film review: pride
Equality is everyone’s business. This is the overriding theme of Pride and it is communicated in the most compelling and uplifting way. If I hadn’t been immediately sold on that (which, of course, I was) I would’ve been sold on absolutely everything else about this film.
It’s the summer of 1984. Prime Minister Margaret Thatcher is busily earning her moniker ‘The Iron Lady’ and the people of the UK are doing it tough. Mark Ashton (Ben Schnetzer), is a young gay activist who is smart, ahead of his time and ready to get active for a noble cause. He mobilises a small group of lesbian and gay activists to come to the aid of the striking National Union of Mineworkers. While on the surface it seems like a completely illogical pairing, in the eyes of Mark the struggle for equal rights is shared across all marginalised groups. Mark recognises his own struggle in as a young gay man in the trials and tribulations of the miners. He knew that he needed to come to the aid of others. Rallying his fellow gay activists, he travels to a small mining village in Wales to support the Union’s cause.
The concept of intersectionality in campaigns for equality should be familiar, although it is rare to see it articulated so beautifully in film. While the struggles a Muslim woman living in Australian might be experiencing right now are very different to what a homosexual person would’ve gone through in 1980s Britain (legalised gay marriage was still decades away and AIDS a terrifying reality), there are basic commonalities to be found within each struggle for recognition of equal rights. Mark makes this observation passionately to Dai Donovan (Paddy Considine), a prominent member of a mining community in Wales, when he asked how one could be for gay rights but not for women’s rights or miners’ rights. You’re either for it all, or none of it.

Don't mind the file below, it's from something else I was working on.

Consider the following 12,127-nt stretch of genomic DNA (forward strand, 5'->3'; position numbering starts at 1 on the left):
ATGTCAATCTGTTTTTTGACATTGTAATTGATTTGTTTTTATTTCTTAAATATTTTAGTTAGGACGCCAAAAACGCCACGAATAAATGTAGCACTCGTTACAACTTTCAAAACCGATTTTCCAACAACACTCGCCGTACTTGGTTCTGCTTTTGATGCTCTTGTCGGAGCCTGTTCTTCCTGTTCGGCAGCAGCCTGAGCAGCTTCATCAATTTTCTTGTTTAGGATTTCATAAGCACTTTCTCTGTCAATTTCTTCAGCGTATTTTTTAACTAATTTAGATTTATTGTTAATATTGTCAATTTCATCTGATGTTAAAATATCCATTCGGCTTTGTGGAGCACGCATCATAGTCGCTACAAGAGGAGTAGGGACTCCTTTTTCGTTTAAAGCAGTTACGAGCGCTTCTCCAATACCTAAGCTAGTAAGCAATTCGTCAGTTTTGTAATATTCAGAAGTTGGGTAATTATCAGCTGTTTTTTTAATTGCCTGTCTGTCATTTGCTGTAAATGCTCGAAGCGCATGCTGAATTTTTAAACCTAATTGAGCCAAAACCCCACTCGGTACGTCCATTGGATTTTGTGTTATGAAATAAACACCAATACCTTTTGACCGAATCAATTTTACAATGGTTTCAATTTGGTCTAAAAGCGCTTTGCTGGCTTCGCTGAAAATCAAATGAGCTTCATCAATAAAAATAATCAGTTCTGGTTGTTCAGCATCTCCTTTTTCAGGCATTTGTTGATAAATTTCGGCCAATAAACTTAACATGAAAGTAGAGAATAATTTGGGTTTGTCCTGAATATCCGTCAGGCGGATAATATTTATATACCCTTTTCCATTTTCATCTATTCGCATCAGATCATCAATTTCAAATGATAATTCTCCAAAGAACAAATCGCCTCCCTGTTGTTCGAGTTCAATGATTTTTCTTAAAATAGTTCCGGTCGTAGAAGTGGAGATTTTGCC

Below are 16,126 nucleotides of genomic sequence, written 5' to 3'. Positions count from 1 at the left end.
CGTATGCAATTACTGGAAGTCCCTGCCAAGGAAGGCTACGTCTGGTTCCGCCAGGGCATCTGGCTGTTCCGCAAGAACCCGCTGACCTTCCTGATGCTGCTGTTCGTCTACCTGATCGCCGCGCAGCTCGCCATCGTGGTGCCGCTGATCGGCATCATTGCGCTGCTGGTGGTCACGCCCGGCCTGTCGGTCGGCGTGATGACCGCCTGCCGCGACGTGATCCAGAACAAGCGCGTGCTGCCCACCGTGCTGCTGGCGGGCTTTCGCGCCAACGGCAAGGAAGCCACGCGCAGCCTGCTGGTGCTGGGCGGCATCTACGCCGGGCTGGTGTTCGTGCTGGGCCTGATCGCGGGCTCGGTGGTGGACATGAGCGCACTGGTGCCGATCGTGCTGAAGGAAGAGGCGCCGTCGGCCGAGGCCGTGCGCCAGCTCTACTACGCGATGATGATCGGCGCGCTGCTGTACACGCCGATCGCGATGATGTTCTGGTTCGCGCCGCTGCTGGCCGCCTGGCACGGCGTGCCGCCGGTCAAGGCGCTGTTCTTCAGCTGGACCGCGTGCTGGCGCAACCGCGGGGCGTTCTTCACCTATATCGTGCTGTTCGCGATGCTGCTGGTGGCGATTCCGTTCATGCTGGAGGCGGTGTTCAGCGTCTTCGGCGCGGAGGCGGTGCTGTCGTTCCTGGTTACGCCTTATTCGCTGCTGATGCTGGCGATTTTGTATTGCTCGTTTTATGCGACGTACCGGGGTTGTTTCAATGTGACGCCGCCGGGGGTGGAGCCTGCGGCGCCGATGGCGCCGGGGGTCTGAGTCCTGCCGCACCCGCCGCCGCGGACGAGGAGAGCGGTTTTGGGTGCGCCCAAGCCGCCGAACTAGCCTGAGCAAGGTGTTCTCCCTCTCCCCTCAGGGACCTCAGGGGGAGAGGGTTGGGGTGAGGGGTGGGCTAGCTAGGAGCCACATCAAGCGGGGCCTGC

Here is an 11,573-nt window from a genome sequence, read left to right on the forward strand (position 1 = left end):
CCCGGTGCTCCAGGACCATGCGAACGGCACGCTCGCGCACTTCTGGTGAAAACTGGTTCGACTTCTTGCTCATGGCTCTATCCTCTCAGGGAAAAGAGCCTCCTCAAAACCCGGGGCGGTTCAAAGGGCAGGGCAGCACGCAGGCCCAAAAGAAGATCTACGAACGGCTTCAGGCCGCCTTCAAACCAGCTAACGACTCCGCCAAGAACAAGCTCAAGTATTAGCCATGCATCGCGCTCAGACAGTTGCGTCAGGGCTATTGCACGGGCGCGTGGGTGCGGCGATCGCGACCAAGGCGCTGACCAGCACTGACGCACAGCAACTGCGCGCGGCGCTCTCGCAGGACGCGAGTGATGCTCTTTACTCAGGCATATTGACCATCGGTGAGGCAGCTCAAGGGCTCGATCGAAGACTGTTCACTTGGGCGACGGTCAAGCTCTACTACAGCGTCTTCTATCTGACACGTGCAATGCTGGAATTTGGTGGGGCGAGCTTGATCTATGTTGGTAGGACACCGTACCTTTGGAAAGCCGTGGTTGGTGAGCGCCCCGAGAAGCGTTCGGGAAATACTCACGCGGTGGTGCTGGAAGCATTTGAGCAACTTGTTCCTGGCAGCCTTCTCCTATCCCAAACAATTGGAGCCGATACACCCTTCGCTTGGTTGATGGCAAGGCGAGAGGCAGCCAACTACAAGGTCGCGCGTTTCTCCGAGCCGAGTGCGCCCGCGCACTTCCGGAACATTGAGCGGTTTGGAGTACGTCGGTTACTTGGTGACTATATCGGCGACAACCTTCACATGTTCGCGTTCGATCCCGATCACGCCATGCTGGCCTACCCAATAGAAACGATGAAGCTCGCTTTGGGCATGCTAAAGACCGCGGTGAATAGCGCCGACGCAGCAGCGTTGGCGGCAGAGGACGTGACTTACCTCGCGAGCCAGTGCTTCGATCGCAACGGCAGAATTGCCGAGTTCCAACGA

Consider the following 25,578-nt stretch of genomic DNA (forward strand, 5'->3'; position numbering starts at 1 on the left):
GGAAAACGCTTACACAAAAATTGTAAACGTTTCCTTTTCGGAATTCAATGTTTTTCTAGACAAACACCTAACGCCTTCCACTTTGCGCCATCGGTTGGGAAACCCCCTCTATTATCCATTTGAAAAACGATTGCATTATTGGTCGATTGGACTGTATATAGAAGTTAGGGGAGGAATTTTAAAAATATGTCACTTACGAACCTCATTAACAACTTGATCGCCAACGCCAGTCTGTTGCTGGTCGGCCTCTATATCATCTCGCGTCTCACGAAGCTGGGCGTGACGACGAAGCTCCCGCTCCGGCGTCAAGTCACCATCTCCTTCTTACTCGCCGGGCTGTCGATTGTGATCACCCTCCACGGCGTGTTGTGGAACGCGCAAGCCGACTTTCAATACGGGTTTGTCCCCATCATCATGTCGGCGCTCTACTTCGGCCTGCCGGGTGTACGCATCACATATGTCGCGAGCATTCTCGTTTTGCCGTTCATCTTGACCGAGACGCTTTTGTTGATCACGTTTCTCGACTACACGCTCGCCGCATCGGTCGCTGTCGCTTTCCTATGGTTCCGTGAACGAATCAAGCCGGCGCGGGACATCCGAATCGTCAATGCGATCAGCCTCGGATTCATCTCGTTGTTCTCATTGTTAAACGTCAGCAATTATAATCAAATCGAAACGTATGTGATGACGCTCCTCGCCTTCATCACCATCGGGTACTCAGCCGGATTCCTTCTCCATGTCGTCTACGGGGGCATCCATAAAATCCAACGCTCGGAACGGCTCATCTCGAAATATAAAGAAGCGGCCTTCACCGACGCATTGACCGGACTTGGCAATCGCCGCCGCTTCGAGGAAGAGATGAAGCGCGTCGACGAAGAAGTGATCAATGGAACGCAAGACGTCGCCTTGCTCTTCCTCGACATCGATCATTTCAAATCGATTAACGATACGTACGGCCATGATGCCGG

Aside from the social justice elements, there are so many other reasons to see this film, including its masterful grasp of character development. Take Imelda Staunton: whether she is playing the sickeningly sweet psycho Professor Umbridge or abortion-rights campaigner Vera Drake, the woman is faultless. In Pride, she plays the ballsy Grandma we all secretly wish we had. Or Mark, who, the first time we meet him, we see a lover walking out of his bedroom – but Mark’s eyes are fixed on the television as Maggie Thatcher delivers a speech on the curtailing of worker’s rights. His lover attempts to get Mark’s attention before he leaves, but to no avail. From this moment, we know Mark is an activist, a champion for the downtrodden. This is his purpose. Likewise, Cliff (Bill Nighy), a man in his sixties, is set in his ways and, but through a series of hilarious encounters is slowly coaxed into a different way of thinking and being. To watch this character unfolding is heartening beyond measure.
The 1980s was a dark time for many but what we got out of it was immeasurably important. There are many unsung heroes that deserved to be praised and remembered, a task which Pride performs beautifully.
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